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Once-closed Carnation Food Bank opens in new space, but with same spirit of service
Things were slow at the newly opened Carnation Public Food Bank on July 2, but in a good way. In an hour’s time, about eight people stopped in at the Myrtle Avenue building. About half of them were collecting some needed food and clothing items, and the rest were dropping off donations, or just there to chat. And that’s pretty much what Fred Vosk had in mind when he envisioned the re-opening of the food bank.
“I want it to be a local food bank,” he said. “I want the community to feel involved… I’m not looking for big truckloads of food coming in from somewhere else.”
So far, he’s getting it. As clients come in, some are hesitant, and most look dubiously at the pale round vegetables in a nearby box. A little encouragement from Stormy Steinbrueck helps to relax everyone.
“Have you tried these?” he asked a woman walking in. “They’re lemon cucumbers, and they are so sweet!”
She picked up a slice from the plate he offered, and was noncommittal.
“Is this going to be your location from now on?” she asked. When she heard “yes”, she smiled and started shopping. “That’s good, because I was getting worried!”
She was worried because for the past six months, there was no weekly food bank in Carnation; Hopelink offered one every other week.
The Carnation Public Food Bank is a new organization, in the process of obtaining a 501(c)(3) non-profit status. It’s also what’s left of the Snoqualmie Tribe Food Bank, which closed on Christmas Eve. That food bank served an average of 100 families a week and sometimes up to 200, Vosk said, operating just down the block and across the street from the current facility.
Tribe officials did not respond to requests for comments on the decision to close the food bank last year, and Vosk says they didn’t talk to the food bank’s two staff members or its volunteers, either.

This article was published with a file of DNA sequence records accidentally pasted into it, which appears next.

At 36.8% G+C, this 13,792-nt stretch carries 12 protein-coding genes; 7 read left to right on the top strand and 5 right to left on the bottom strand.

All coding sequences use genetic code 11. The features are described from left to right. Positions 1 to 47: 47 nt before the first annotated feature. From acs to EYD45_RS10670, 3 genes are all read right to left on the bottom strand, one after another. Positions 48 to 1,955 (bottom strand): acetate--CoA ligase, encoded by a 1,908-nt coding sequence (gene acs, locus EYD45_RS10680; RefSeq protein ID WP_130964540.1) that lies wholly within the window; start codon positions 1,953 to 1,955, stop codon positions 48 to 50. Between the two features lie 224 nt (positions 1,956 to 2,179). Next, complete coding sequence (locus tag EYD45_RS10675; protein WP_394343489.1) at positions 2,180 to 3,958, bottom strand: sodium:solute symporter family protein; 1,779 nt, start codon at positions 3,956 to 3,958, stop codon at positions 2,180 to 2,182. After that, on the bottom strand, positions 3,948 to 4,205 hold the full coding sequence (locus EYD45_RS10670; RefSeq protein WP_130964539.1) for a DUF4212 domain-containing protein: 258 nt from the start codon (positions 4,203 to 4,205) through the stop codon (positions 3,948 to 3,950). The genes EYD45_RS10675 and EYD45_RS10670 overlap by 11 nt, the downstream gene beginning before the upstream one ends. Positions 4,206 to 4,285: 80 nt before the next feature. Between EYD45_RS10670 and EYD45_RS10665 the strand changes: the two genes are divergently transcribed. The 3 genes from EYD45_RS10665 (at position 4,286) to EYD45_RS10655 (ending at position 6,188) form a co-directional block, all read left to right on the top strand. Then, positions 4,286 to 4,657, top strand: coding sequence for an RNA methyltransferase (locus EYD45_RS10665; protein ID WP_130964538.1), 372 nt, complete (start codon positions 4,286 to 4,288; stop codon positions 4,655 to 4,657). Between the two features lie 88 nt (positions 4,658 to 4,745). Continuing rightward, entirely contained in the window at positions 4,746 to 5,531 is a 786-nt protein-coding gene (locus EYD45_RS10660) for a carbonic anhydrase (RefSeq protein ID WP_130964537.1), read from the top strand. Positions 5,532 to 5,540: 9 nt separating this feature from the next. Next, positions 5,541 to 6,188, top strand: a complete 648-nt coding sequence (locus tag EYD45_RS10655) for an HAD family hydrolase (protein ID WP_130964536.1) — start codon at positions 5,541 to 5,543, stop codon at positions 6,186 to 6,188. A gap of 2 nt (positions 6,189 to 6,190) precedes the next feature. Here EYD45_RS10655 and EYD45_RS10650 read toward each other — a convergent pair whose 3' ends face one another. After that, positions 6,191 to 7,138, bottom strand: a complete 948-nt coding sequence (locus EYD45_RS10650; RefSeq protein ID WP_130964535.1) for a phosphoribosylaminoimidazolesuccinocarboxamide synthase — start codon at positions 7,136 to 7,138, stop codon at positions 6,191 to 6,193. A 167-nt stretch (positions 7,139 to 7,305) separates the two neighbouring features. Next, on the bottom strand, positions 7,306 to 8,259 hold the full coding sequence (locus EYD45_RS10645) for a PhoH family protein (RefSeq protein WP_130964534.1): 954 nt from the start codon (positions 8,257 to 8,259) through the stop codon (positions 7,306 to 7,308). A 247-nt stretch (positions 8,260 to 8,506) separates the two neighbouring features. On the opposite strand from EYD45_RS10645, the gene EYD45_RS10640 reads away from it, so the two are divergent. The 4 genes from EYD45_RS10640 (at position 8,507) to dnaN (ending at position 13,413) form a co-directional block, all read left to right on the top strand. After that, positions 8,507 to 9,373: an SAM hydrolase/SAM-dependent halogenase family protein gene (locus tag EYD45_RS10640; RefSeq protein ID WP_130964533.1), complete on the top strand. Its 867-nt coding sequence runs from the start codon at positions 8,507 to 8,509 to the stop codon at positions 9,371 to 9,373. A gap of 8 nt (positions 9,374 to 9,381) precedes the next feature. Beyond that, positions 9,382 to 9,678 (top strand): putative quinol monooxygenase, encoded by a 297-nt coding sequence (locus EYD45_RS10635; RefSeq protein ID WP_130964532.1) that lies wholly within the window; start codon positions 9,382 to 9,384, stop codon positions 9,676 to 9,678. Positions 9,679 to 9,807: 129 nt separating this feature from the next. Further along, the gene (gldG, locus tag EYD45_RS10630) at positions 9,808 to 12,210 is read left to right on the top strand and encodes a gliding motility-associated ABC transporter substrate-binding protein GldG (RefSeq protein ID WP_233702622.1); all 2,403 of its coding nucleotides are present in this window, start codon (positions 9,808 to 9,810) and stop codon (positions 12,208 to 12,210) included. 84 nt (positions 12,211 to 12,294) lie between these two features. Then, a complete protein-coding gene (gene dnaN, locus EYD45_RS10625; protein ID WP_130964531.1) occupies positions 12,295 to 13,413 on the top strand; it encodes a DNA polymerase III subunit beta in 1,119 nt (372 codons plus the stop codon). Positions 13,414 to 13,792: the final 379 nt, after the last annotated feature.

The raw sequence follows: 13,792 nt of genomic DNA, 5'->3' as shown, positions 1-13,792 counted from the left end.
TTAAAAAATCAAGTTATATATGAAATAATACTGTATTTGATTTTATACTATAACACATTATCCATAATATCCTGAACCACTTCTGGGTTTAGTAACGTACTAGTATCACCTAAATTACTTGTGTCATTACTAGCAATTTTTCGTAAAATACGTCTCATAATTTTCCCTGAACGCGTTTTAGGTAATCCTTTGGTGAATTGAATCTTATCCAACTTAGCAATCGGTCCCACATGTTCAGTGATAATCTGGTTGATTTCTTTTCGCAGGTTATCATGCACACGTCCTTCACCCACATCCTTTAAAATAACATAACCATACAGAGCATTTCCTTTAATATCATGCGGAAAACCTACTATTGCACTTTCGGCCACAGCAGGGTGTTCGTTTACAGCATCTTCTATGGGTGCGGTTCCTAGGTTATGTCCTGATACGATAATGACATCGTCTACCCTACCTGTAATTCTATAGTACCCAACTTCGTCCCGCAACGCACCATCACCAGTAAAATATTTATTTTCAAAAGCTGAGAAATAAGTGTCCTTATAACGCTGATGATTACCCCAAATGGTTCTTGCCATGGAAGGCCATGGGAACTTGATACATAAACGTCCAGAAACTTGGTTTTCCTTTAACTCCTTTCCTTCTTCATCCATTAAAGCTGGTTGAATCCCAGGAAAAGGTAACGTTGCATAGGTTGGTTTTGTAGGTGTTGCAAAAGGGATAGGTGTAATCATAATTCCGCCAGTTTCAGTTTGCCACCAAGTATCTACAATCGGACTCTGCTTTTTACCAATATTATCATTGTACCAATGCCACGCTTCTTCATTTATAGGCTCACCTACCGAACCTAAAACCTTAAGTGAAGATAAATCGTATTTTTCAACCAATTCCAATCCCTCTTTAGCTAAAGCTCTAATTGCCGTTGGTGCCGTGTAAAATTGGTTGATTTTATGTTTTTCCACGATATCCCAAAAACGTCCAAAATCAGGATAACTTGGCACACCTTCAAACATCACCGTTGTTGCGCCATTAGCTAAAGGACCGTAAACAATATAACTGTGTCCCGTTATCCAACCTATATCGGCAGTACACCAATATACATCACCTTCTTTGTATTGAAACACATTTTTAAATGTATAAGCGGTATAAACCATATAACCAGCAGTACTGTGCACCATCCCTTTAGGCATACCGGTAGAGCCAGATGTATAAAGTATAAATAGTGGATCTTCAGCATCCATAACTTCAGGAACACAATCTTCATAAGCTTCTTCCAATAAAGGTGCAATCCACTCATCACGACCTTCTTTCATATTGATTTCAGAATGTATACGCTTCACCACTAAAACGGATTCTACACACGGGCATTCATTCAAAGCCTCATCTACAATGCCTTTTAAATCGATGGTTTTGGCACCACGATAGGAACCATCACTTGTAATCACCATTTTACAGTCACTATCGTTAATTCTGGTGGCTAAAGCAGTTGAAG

“The Tribe has been so good to us,” he said, “but they wouldn’t even talk to us about it.”
The tribe operated an area food bank since 1979, mainly due to the efforts of Mary Anne Hinzman, who felt that people should have access to food whether they had legal identification or addresses. Vosk had volunteered there for almost 10 years, and regretted its closure, calling it “a political thing.”
In January, Vosk started negotiating a lease for the former city shop building in Carnation. It was also the former home of the food bank. The building needed an electrical inspection and a few plumbing repairs, Vosk said, and he paid for them, along with the next year’s insurance.
Vosk has been paying for most of the food bank costs himself, with help from spokesman Dick Jones, and from volunteers like Steinbrueck, Laura Pinter, and Dave Presting and his wife, who collect food from grocery stories and other donations.
Donations of money, gift cards, food or clothing are welcome, and needed.
What they don’t need? “We don’t need physical help,” Vosk says drily, gesturing at the shrunken space the food bank now calls home. There wouldn’t be room for more people anyway.
“It’s a two-car garage,” says Presting, with a laugh, but he’s not far off.
There’s noticeably less storage, especially cold storage in the new facility, but it’s not a problem for now while the food bank is rebooting. Besides, Vosk says, the space has other benefits.
“Personally, I like this better, for being client friendly,” he said. The garage doors roll up, for better access, and inside, shelves and tables are stacked with non-perishables, and produce from local farms and gardeners. Outside, tables are heaped with donated clothing.
Elizabeth Wing was adding to the pile of donations. A teacher at Carnation Elementary, Wing recently joined the food bank’s board, and has encouraged a connection with Hopelink’s food bank, for mutual benefit.
She is optimistic about the future of the food bank, although it’s far from certain. Without sponsors, the food bank is dependent on donations and food drives, like the one Presting’s church is doing. Without non-profit status, Vosk says the organization can’t get help from Food Lifeline or Northwest Harvest. Also, the current lease, at a rate of $50 per month, is up at the end of the year.
“I’m kind of an obnoxiously positive person,” says Vosk, pointing out the obvious. “I can’t see us not getting the support. It’s a food bank!”
Wing is impressed with Vosk and Steinbrueck. “They’re pretty amazing,” she said. “They really believe in being there for those who don’t have a voice, those who can’t.”
Carnation Public Food Bank is located at 31822 Myrtle Street, Carnation, and distributes food from noon to 7 p.m. on Wednesdays. To make donations, write to Carnation Public Food Bank PO Box 393 Carnation, WA 98014, or call Vosk at (206) 949-2310.
Carol Ladwig/Staff Photos
The Carnation Public Food Bank, open Wednesdays is run entirely by volunteers, including, from left, Dave Presting, Manager Fred Vosk, and John (Stormy) Steinbrueck.
The food bank building, above, in the former Public Works shop. Below, the sign that greets visitors and donators.
Vosk at the desk, with supplies and food sorted on boxes in the foreground.